- Download PDF
1 Answer | Add Yours
The Declaration begins with a short introductory statement called the Preamble that explains the reason for the document, which is to "declare the causes" that have created the need for the colonies to "dissolve the political bands" with England and reinvent itself as an independent nation.
The second section begins with a list of "truths" that the persons being represented by the Declaration consider to be "self-evident." This list sets out rights, or ends, that all people should expect to be granted and states the rights people have when those rights are not honored.
whenever any Form of Government becomes destructive of these ends, it is the Right of the People to alter or to abolish it, and to institute new Government, laying its foundation on such principles and organizing its powers in such form, as to them shall seem most likely to effect their Safety and Happiness.
The section leads into the next, which is the "long train of abuses and usurpations" that have driven the people to now take action and create a new government for themselves. This is justification of the revolution, explaining to the world all the wrongs that have been committed against the colonies.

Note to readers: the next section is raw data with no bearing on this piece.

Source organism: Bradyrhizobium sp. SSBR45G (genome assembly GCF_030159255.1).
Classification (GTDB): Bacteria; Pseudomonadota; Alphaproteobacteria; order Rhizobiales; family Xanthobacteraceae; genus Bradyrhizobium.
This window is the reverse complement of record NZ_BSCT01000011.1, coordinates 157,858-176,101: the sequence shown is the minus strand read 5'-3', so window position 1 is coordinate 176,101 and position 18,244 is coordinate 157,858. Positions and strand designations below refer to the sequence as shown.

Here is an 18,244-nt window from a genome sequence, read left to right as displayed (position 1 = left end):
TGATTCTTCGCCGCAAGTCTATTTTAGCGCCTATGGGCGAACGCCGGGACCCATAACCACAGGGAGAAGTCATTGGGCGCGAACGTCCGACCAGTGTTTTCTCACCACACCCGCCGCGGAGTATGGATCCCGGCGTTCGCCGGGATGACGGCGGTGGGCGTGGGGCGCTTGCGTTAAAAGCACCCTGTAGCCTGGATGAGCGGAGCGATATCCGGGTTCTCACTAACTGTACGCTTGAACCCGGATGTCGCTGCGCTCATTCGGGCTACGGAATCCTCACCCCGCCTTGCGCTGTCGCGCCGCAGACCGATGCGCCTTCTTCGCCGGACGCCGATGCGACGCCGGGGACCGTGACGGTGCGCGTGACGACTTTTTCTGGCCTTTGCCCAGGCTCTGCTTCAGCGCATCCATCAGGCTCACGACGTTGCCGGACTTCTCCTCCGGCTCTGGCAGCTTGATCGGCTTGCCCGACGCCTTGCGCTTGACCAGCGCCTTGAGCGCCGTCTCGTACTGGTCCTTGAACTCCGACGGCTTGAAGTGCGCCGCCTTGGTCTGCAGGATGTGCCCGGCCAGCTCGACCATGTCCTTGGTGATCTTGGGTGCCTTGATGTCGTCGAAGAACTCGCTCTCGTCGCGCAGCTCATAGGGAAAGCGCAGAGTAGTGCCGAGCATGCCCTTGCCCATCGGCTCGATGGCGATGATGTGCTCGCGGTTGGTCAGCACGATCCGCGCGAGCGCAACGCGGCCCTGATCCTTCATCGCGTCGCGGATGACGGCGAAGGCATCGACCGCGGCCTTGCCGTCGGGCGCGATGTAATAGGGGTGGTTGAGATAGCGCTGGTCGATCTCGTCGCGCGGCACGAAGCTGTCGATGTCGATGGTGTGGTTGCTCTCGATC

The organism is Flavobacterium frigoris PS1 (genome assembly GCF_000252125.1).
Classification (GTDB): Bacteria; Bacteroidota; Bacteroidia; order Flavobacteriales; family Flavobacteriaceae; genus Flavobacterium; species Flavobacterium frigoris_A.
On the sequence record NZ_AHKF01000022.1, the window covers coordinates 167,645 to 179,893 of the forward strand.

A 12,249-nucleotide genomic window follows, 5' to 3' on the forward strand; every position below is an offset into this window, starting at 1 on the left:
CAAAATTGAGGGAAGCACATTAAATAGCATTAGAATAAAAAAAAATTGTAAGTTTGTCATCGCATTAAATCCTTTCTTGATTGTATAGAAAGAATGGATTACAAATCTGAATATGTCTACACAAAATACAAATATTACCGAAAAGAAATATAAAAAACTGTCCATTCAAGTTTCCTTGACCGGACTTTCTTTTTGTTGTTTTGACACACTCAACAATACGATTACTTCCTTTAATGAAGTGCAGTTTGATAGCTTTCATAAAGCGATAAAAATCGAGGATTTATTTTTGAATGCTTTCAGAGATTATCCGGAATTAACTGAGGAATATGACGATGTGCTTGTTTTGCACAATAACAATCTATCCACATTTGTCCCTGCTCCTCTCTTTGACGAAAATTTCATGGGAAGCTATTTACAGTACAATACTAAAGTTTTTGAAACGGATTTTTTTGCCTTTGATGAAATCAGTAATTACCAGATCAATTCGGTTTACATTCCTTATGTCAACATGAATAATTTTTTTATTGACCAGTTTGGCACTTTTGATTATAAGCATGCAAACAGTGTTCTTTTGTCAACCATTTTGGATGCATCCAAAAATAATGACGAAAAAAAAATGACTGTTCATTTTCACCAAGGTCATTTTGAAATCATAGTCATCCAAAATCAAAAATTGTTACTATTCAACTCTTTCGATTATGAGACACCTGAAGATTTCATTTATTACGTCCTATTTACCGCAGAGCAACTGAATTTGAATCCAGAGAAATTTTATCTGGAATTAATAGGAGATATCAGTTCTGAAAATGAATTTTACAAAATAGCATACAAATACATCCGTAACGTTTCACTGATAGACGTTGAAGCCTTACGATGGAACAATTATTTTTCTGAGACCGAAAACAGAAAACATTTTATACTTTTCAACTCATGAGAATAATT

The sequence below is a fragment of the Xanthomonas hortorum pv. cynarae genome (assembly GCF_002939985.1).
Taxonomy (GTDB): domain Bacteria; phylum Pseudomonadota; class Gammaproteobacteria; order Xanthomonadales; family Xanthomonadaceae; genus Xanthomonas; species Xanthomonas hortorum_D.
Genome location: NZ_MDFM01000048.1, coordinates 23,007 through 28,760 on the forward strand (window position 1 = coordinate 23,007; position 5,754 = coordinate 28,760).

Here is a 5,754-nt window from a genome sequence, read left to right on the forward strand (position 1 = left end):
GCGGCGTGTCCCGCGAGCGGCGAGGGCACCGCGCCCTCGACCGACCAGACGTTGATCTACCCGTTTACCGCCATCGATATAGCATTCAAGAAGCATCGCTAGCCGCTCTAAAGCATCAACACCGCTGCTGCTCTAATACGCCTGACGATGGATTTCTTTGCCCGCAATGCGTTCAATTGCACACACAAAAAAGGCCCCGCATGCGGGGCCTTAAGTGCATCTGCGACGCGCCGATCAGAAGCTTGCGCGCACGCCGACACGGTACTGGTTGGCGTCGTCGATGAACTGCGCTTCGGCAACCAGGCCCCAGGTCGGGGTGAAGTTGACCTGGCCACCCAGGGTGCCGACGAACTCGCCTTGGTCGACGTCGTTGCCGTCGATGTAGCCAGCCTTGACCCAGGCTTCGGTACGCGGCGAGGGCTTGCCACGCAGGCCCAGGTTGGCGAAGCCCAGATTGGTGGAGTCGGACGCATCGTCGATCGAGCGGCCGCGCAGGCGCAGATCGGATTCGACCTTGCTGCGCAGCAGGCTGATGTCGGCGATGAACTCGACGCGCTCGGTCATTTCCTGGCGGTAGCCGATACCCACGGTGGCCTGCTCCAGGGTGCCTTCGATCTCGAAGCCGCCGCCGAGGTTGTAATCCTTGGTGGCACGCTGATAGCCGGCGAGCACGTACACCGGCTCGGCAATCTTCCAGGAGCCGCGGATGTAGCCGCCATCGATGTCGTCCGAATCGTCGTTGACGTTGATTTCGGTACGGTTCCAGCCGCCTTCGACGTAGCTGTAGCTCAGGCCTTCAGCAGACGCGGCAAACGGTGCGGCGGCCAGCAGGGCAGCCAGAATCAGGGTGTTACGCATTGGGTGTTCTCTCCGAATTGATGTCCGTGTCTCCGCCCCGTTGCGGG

After listing the "facts" regarding the ways in which the colonies have been treated, the fourth section of the Declaration goes on to detail the ways in which the colonies have responded to these actions, trying to help the Parliament and King understand the error and injustice of their actions, saying there was no lack of "attentions to our Brittish brethren."
We have warned them...We have reminded them...We have appealed...we have conjured them
All these efforts have fallen on "deaf" ears, forcing the colonies to finally take the drastic measures being announced in the Declaration.
The final paragraph summarizes the action being announced. It states that "the Representatives of the united States of America" by
Authority of the good People of these Colonies solemnly publish and declare, That these United Colonies are, and of Right ought to be Free and Independent States; that they are Absolved from all Allegiance to the British Crown
Part of this fifth section goes on to list specific functions that the new government has the power to carry out as a new nation establishing itself among the other nations of the world. The final sentence confirms the promise of mutual "support of this Declaration" among those signing the Declaration.
We’ve answered 320,307 questions. We can answer yours, too.Ask a question